The proposed amendment of FRS 17 has the objective of converging its disclosure requirements with those of IAS 19 ‘employee benefits’. This will lead to certain additional disclosures but will also mean that certain disclosures will no longer be required. Additional disclosures would include, inter alia, the following:-
• Broader information to enable evaluation of the nature of the entity’s participation in defined benefit schemes and the financial effects of changes in those schemes;
• Additional disclosures regarding underlying assumptions; and
• An analysis of the opening and closing scheme liabilities and scheme assets showing separately the movements on scheme assets and scheme liabilities.
Disclosures that would no longer be required include:
• The date of the most recent full actuarial valuation and if the actuary is an officer or employee of the company;
• The financial assumptions at the beginning of the period;
• An analysis of reserves showing the impact of the defined benefit asset or liability.

Changes are also proposed with regard to the information to be disclosed in the historical five-year summary.

The need for improved information
The reporting statement is drafted on the basis of it being a formulation of best practice and is intended to have persuasive rather than mandatory force. The additional information which it recommends entities with defined benefit schemes should provide aims to address the need for a more comprehensive understanding of the financial position and underlying risks of the scheme.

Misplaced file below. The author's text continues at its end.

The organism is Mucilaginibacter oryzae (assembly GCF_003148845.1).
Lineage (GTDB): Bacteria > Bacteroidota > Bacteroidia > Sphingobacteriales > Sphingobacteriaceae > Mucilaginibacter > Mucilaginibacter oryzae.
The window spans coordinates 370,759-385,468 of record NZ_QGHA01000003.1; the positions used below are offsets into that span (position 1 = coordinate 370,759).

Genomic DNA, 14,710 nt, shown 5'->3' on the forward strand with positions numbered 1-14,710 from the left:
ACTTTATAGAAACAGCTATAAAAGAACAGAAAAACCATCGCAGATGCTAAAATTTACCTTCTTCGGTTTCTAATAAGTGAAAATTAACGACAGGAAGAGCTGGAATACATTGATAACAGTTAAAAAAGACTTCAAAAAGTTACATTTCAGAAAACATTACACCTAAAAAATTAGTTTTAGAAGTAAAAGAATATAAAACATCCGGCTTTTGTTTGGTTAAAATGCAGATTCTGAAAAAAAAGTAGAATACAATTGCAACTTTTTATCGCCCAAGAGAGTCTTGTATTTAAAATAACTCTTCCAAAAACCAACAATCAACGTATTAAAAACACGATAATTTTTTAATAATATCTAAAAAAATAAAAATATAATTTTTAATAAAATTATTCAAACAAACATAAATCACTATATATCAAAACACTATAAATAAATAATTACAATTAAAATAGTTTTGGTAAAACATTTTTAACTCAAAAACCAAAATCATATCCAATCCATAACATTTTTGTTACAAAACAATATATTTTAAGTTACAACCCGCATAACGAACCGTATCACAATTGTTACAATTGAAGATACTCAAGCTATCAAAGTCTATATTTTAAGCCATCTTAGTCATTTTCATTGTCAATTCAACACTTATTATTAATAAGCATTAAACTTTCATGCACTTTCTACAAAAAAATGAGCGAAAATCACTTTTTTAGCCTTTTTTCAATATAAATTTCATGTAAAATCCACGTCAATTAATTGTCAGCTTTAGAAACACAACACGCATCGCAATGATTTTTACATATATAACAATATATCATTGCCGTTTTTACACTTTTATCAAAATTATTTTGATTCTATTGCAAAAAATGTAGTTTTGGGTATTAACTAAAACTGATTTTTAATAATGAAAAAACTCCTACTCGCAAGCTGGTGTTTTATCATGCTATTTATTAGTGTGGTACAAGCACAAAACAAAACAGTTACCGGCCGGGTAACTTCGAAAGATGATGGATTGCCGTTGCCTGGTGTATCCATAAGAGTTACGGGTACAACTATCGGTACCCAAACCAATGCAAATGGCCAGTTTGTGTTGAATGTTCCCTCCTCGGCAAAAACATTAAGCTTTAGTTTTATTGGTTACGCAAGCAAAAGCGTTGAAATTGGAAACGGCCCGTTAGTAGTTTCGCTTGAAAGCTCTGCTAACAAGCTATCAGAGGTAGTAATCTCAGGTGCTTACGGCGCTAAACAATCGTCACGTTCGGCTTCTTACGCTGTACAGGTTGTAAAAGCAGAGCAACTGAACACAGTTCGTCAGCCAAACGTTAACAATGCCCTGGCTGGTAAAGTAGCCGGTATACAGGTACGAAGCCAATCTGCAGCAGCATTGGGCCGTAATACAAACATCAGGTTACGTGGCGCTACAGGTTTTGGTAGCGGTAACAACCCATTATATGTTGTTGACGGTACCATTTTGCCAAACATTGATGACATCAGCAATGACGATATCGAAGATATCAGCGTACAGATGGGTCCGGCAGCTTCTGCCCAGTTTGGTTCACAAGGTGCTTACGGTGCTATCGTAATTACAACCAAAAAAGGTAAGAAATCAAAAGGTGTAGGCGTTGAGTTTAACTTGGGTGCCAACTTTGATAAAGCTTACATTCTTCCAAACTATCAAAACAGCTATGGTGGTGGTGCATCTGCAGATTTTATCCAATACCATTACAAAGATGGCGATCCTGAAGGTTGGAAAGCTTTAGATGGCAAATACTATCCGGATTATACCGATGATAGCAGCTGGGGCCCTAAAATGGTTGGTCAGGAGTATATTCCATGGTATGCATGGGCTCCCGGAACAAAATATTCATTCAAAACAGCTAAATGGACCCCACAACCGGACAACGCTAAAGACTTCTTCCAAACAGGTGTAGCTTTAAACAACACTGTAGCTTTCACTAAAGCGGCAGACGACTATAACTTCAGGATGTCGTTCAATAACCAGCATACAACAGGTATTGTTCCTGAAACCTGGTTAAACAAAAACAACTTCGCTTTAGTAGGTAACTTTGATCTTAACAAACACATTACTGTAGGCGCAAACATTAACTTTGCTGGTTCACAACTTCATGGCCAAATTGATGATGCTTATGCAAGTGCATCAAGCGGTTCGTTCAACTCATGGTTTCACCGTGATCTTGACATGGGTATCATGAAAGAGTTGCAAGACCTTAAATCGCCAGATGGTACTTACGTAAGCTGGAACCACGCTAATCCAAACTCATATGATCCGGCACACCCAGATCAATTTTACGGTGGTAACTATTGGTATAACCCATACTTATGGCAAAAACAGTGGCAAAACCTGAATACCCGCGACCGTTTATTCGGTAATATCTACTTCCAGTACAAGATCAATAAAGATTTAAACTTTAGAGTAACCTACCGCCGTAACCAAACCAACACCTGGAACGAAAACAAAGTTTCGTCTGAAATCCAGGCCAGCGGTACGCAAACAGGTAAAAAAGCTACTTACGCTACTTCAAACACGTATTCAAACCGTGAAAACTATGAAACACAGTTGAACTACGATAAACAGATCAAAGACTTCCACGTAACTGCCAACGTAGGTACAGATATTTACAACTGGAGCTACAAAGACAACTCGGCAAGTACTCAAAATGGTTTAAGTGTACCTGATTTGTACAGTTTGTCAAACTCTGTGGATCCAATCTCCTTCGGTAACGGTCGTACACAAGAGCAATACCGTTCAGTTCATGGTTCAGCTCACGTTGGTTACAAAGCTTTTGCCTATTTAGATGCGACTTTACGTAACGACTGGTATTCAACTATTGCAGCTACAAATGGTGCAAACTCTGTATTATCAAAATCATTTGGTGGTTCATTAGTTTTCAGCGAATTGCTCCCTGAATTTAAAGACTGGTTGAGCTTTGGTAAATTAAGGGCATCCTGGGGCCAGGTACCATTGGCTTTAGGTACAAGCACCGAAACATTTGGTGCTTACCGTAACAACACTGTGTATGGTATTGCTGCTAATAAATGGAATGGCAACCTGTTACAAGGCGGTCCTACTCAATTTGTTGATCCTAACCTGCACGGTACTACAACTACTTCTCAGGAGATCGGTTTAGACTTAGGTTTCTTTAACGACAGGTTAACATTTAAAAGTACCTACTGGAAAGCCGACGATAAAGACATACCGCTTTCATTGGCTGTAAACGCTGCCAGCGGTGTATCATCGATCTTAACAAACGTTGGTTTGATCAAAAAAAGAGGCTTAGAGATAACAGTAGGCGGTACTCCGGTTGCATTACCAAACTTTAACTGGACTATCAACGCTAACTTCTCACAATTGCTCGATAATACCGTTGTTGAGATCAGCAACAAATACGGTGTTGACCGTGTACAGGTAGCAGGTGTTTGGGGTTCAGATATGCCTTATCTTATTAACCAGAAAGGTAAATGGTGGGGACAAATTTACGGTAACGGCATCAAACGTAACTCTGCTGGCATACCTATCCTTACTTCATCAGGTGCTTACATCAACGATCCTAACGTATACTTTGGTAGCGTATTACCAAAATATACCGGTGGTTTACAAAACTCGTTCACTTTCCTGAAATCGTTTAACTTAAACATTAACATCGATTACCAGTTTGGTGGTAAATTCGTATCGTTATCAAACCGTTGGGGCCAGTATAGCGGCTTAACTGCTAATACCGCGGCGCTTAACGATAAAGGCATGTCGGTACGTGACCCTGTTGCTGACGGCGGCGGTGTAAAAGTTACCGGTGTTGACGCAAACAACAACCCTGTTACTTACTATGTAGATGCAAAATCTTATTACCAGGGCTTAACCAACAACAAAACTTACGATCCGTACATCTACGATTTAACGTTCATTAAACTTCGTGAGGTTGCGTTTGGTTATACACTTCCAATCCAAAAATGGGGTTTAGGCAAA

The proposals set out in the draft reporting statement recommend complementary disclosures in the following areas:

• The relationship between the entity and the trustees of the scheme, including any constraints placed on the entity through powers delegated to trustees.

Powers held by the trustees to make calls for additional contributions to the scheme may be of particular significance in a takeover situation.

• Information about the principal assumptions to assist an understanding of the inherent uncertainties affecting the measurement of scheme liabilities.
With average life expectancy growing, the mortality rates being applied are of increasing significance.

• Sensitivity analysis for each of the principal assumptions used to measure scheme liabilities.

The obligations of the scheme are sensitive to changes in the assumptions used which may lead to significant increases or decreases in liability positions. An example of this may be the decline in yields on bonds which would reduce the discount factors used to calculate the present value of obligations. As a consequence the amount of scheme obligations would increase. This was a real issue for companies with their most recent financial statements.

• Information to enable understanding of the method used to measure liabilities.
The projected unit method is currently the required methodology. Some consideration is being given to whether the estimated buy-out cost of scheme liabilities should be disclosed. There is some resistance to this on the basis that the buy-out cost is a measurement of the amount required to settle scheme liabilities rather than to continue to operate the defined benefit scheme.
• An evaluation of funding obligations to the extent they have been agreed with the trustees.
The extent to which future contributions have been agreed with the trustees is relevant information, particularly if it has been agreed for more than one year ahead.
• An evaluation of the nature and extent of risks and rewards arising from the assets held by the scheme.

The nature of any particular risks attaching to the assets of the scheme is of significance to our understanding of the scheme. This may include financial instruments and any valuation issues.

While disclosure issues are currently being addressed by the ASB, it is clear that there are many issues in relation to recognition and measurement which we are some distance away from achieving a consensus on.
Companies may expect to have to meet the additional challenge of new disclosures in their financial statements from 2006 onwards. These should be considered now to understand their full implications and ensure that the underlying information required for any additional disclosures can be readily made available.